Adam Driver on The “Incredibly High Stakes” of Shooting Every Scene in ‘Marriage Story’ | Close Up


(upbeat music) – Adam, “Marriage Story’s”
semi-autobiographical. Were you playing your director? – I may have, like all of these things, Noah’s wrote a script,
he did that hat trick that people, I think try to do, of writing something that’s incredibly specific but reaches a broader audience. I mean, like anything, like “Meyerowitz”, you know “The Squid and the Whale,” “While We’re Young,” they’re all in a sense
auto-biographical, then. But he wrote something that, I think we all projected our history onto. – What was the toughest
moment for you in that film or was there one that you
really struggled with? – Usually there’s like
one scene in a movie or maybe two that you’re dreading. With this one, every scene felt like, it’s all too early in the schedule, it’s too early for Halloween, (laughing) It’s too early for– (laughing) And I’m like okay well, then we can maybe put it to next week but then next week’s was worse, so. And again that’s, I think, a testament to good writing. Every scene felt the stakes
were incredibly high. They all felt urgent. They all felt necessary. There wasn’t a part
that you could take out where the movie would survive without it so I think that was our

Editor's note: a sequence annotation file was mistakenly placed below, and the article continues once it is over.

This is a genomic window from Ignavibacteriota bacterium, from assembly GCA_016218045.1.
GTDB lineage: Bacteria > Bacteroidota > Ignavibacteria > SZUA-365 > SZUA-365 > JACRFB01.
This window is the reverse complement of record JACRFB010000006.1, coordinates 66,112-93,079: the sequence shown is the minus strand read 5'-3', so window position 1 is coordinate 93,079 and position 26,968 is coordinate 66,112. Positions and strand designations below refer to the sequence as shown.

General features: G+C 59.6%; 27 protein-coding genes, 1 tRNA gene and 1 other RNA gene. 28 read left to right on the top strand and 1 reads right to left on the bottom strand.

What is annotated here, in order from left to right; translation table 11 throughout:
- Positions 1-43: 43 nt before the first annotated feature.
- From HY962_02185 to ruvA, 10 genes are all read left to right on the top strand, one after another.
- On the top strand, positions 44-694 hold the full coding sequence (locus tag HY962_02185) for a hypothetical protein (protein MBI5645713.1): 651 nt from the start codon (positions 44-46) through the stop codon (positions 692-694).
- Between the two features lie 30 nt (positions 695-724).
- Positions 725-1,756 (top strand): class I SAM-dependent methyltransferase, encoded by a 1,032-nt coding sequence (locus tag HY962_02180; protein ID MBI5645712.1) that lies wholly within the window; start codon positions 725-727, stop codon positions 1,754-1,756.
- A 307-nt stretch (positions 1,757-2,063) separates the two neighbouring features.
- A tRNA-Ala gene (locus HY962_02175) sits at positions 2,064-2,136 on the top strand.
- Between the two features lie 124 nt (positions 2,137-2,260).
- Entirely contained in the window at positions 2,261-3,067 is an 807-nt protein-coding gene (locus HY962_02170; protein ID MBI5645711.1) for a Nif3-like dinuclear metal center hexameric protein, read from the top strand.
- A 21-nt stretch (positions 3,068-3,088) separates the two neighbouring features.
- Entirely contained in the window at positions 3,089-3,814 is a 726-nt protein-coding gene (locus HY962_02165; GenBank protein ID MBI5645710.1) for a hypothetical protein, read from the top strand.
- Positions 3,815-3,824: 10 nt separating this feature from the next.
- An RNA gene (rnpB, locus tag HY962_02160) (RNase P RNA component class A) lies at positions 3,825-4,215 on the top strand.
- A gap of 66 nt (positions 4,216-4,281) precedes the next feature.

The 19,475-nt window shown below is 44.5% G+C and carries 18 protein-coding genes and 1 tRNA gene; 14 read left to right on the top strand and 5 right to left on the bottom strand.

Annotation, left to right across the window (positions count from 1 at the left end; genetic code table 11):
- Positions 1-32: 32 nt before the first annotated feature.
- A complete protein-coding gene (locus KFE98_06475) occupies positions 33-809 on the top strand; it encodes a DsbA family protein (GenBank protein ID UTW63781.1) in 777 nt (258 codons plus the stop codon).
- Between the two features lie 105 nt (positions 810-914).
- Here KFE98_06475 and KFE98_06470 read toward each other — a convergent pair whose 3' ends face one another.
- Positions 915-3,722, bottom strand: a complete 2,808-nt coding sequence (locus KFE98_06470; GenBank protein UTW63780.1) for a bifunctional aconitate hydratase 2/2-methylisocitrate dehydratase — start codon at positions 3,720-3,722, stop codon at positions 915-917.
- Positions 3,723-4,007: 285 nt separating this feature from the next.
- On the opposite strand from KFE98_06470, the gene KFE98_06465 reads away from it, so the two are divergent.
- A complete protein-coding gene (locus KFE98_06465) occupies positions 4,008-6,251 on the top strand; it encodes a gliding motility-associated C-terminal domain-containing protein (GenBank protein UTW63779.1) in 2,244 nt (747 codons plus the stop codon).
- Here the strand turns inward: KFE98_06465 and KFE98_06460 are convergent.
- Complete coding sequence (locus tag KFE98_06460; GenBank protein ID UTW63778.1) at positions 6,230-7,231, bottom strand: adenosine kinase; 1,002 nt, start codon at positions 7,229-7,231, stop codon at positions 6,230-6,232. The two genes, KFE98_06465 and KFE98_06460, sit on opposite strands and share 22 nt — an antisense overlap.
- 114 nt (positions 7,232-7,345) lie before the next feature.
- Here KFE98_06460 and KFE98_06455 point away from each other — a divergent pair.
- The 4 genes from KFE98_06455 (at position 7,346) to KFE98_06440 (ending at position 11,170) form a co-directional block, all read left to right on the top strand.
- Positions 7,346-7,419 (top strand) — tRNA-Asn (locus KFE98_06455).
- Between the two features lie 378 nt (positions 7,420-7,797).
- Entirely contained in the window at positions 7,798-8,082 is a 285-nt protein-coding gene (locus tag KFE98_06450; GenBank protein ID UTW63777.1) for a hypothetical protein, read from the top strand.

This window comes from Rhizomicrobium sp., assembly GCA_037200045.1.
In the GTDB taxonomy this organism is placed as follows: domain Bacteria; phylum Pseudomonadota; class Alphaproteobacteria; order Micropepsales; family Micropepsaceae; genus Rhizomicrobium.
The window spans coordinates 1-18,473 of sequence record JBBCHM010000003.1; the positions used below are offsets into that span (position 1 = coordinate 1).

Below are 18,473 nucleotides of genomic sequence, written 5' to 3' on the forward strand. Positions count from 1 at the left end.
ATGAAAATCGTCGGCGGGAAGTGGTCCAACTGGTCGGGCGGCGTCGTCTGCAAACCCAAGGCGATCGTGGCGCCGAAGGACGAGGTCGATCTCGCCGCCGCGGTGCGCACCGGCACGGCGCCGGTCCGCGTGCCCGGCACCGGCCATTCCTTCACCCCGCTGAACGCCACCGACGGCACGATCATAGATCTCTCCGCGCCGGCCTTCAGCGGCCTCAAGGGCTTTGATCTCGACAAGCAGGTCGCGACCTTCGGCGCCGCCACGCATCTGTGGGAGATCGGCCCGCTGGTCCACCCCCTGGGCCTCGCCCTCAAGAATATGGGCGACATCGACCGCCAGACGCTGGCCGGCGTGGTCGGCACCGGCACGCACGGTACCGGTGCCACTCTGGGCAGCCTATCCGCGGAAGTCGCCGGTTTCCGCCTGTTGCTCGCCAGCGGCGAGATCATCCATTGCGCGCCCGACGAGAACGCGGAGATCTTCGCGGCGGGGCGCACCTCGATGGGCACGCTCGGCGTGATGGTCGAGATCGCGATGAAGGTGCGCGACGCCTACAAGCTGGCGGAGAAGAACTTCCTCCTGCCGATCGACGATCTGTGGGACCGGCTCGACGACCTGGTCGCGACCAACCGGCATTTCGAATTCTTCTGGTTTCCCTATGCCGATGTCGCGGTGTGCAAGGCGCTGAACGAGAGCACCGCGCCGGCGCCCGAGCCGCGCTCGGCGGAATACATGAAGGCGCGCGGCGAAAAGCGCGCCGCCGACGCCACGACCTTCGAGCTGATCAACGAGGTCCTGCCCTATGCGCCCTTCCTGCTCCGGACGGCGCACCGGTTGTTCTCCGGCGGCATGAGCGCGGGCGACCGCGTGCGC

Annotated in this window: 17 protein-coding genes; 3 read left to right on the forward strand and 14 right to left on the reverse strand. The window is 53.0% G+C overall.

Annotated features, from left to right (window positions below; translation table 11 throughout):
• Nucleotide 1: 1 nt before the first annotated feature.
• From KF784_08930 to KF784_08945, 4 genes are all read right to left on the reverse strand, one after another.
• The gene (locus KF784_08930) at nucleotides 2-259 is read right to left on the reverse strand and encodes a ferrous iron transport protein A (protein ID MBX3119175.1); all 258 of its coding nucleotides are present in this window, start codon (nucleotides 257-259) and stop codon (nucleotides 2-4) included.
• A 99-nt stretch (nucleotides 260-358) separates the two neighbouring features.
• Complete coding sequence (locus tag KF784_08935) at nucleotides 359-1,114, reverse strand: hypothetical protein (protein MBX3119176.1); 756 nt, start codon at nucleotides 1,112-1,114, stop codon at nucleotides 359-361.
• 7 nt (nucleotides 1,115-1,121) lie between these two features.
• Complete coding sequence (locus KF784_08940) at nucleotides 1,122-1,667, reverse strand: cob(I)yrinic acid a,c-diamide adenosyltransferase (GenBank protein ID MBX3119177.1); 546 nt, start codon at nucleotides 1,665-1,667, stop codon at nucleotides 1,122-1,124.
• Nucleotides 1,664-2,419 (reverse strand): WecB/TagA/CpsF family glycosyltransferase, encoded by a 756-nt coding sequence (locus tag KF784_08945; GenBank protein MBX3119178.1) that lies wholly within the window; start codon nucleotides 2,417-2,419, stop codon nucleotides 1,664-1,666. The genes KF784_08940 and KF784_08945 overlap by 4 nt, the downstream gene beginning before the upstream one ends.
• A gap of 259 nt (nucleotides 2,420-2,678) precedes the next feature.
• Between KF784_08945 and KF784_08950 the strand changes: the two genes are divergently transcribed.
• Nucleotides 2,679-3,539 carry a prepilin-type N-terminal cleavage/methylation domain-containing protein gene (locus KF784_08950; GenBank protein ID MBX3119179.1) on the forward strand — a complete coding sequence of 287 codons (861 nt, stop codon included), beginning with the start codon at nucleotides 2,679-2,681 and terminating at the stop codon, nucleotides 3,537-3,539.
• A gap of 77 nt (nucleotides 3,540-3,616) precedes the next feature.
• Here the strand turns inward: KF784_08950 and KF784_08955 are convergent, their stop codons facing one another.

first sign of oh this felt like it always should be
this urgent, hopefully. If it was badly written,
there’s only one way to do it. If it’s well written, the language is so rich
that every time you say it, it opens up an idea for something else and because Noah has structured, and Adam knows this from working
with Noah in “Meyerowitz,” because it’s the script is the script it feels very much like theater, I guess, where you’re talking about where the boundaries are very clear. The text is the text and I
find that incredibly freeing because your intention could be anything. And if you’re with another
actor, as Scarlett, in that instance, the set is, Noah is giving you another
piece of information that maybe you hadn’t thought of before. Where the line or you got in a fight with your wife before the
scene starts, or maybe nothing, maybe you’re having a good
moment before the scene starts. It just opens up your imagination of a different way of reading it. He’s taken, basically a
four month run of play and condensed it to two days. So I think that’s easier. If its just, have an emotion,
I don’t think I can do that. (upbeat music) – Adam, you were in the military. – Right away. (laughing) – Acting in trauma and dying are common. Do they seem trivial in comparison? – Well, I mean when the stakes
you’re pretending are life and death and the other they kind of are but the way the process in which you work on them is the exact same. It’s a group of people trying
to accomplish a mission that’s bigger than any one
person and you have a role and you have to know your
role within a gun team, and you’re only as good as the people that are there with you. There’s someone leading it and when they know what they’re doing, what you’re doing feels active
and relevant and exciting, and when they don’t it feels like a waste of resources and dangerous, and you’re just so aware
that you’re one part of a bigger picture. – How did you switch from being
a Marine to being an actor? – I was interested in it
before being in the military, then when you get in the